For a long time, there was a perception that multi-tenant cloud services were inherently less secure than single-tenant cloud deployments. However, that may be changing.
"Multi-tenant SaaS providers are making significant investments in people, process and technology to ensure the highest levels of data privacy for their clients," according to Urvish Vashi, vice president of global marketing at HighRadius, an integrated receivables platform based in Houston.
He said companies no longer exist in a world where private instances of their ERP can be entirely walled off. "Modern enterprises not only encourage, but require their employees to be able to access these systems from home, on the road, from their desktop or on mobile -- you name it," Vashi said.
This means enterprises need to have exceedingly strong competencies in managing security [if they choose single-tenant] -- something that many mid- and even large-size companies struggle to do.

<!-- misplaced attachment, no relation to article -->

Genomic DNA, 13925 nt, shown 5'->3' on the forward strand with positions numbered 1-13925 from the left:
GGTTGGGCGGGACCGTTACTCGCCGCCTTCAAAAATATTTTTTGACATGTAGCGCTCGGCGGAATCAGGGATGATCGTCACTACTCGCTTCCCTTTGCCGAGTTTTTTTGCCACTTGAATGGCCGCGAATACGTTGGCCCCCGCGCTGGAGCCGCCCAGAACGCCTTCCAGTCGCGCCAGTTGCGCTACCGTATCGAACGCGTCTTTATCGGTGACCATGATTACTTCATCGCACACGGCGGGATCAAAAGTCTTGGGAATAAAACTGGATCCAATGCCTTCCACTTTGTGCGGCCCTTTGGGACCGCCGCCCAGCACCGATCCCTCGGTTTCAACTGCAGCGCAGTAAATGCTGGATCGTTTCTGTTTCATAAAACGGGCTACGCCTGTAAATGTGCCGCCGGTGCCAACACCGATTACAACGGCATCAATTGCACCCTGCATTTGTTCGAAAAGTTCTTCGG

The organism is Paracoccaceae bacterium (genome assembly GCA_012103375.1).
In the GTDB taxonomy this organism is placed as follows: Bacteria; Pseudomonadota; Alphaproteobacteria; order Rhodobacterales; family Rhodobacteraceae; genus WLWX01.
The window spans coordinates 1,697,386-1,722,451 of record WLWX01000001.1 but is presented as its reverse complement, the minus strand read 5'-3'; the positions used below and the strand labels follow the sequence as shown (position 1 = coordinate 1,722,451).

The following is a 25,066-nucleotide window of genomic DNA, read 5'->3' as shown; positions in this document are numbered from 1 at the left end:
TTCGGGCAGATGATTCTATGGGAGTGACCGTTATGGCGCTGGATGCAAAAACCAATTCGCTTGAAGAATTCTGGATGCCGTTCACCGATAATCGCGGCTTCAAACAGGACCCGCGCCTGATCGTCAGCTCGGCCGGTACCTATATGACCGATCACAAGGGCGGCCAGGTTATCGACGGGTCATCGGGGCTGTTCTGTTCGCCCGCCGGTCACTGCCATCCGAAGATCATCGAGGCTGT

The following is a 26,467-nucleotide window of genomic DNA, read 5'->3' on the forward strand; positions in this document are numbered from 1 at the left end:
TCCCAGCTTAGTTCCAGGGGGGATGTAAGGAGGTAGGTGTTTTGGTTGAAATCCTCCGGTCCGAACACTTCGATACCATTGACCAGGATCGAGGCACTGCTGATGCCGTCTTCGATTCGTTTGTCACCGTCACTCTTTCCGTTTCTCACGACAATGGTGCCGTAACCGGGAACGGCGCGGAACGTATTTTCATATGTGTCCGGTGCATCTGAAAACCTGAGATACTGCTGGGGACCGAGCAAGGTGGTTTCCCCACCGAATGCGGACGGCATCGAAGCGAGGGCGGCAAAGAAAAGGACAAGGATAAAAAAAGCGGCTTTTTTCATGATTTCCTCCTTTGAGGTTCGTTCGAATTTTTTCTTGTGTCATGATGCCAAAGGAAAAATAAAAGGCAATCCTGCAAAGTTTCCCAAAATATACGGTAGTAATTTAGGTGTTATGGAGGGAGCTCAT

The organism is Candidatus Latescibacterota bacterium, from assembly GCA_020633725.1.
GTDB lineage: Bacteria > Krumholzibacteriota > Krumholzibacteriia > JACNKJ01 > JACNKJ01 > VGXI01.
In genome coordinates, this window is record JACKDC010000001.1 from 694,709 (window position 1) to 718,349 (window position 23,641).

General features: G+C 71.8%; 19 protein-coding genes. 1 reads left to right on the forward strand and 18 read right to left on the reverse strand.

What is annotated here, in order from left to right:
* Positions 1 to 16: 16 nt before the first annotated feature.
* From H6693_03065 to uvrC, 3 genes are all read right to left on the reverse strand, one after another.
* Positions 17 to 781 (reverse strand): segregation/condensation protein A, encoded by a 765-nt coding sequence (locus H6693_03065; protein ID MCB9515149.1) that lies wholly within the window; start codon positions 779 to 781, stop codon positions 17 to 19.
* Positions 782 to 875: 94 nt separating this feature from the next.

Privacy concerns with single-tenant vs. multi-tenant cloud
One area of concern with multi-tenant cloud relates to data governance. It's important to identify what data a cloud provider collects on the applications it provides to ensure these don't run afoul of any data privacy concerns. This is important with GDPR, which expands the definition of personally identifiable information to include IP addresses used by EU citizens.
Cloud application vendors often monitor the performance of their multi-tenant cloud applications as they are used by customers. This data is used to identify and proactively fix problems, discover defects with upgrades and determine the features used by enterprise customers in practice. This feedback means the vendor can improve the performance of its apps.